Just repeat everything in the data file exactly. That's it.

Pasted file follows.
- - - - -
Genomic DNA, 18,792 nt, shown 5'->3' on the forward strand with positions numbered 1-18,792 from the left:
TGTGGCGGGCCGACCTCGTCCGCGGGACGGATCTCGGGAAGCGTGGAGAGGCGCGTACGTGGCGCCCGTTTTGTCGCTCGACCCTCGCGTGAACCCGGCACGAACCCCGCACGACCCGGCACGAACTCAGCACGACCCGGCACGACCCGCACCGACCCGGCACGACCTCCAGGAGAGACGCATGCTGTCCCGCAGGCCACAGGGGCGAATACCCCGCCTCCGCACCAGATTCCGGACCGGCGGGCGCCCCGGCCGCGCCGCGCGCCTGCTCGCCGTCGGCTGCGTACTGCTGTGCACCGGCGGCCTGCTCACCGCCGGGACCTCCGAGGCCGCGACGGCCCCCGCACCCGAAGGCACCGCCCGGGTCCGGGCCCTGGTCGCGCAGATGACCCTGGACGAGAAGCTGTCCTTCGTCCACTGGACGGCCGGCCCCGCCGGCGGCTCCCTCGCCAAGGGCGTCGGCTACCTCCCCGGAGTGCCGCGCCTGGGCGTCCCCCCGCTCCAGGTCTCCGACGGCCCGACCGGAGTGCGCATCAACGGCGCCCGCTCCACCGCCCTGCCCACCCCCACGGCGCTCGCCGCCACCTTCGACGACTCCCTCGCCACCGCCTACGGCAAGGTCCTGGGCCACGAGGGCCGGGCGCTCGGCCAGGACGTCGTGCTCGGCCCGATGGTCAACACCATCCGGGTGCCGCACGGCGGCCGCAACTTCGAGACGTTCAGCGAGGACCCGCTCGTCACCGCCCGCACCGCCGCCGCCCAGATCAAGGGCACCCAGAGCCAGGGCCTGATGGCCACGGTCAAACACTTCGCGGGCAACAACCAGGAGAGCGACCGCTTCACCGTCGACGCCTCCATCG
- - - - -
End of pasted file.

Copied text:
Genomic DNA, 18,792 nt, shown 5'->3' on the forward strand with positions numbered 1-18,792 from the left:
TGTGGCGGGCCGACCTCGTCCGCGGGACGGATCTCGGGAAGCGTGGAGAGGCGCGTACGTGGCGCCCGTTTTGTCGCTCGACCCTCGCGTGAACCCGGCACGAACCCCGCACGACCCGGCACGAACTCAGCACGACCCGGCACGACCCGCACCGACCCGGCACGACCTCCAGGAGAGACGCATGCTGTCCCGCAGGCCACAGGGGCGAATACCCCGCCTCCGCACCAGATTCCGGACCGGCGGGCGCCCCGGCCGCGCCGCGCGCCTGCTCGCCGTCGGCTGCGTACTGCTGTGCACCGGCGGCCTGCTCACCGCCGGGACCTCCGAGGCCGCGACGGCCCCCGCACCCGAAGGCACCGCCCGGGTCCGGGCCCTGGTCGCGCAGATGACCCTGGACGAGAAGCTGTCCTTCGTCCACTGGACGGCCGGCCCCGCCGGCGGCTCCCTCGCCAAGGGCGTCGGCTACCTCCCCGGAGTGCCGCGCCTGGGCGTCCCCCCGCTCCAGGTCTCCGACGGCCCGACCGGAGTGCGCATCAACGGCGCCCGCTCCACCGCCCTGCCCACCCCCACGGCGCTCGCCGCCACCTTCGACGACTCCCTCGCCACCGCCTACGGCAAGGTCCTGGGCCACGAGGGCCGGGCGCTCGGCCAGGACGTCGTGCTCGGCCCGATGGTCAACACCATCCGGGTGCCGCACGGCGGCCGCAACTTCGAGACGTTCAGCGAGGACCCGCTCGTCACCGCCCGCACCGCCGCCGCCCAGATCAAGGGCACCCAGAGCCAGGGCCTGATGGCCACGGTCAAACACTTCGCGGGCAACAACCAGGAGAGCGACCGCTTCACCGTCGACGCCTCCATCG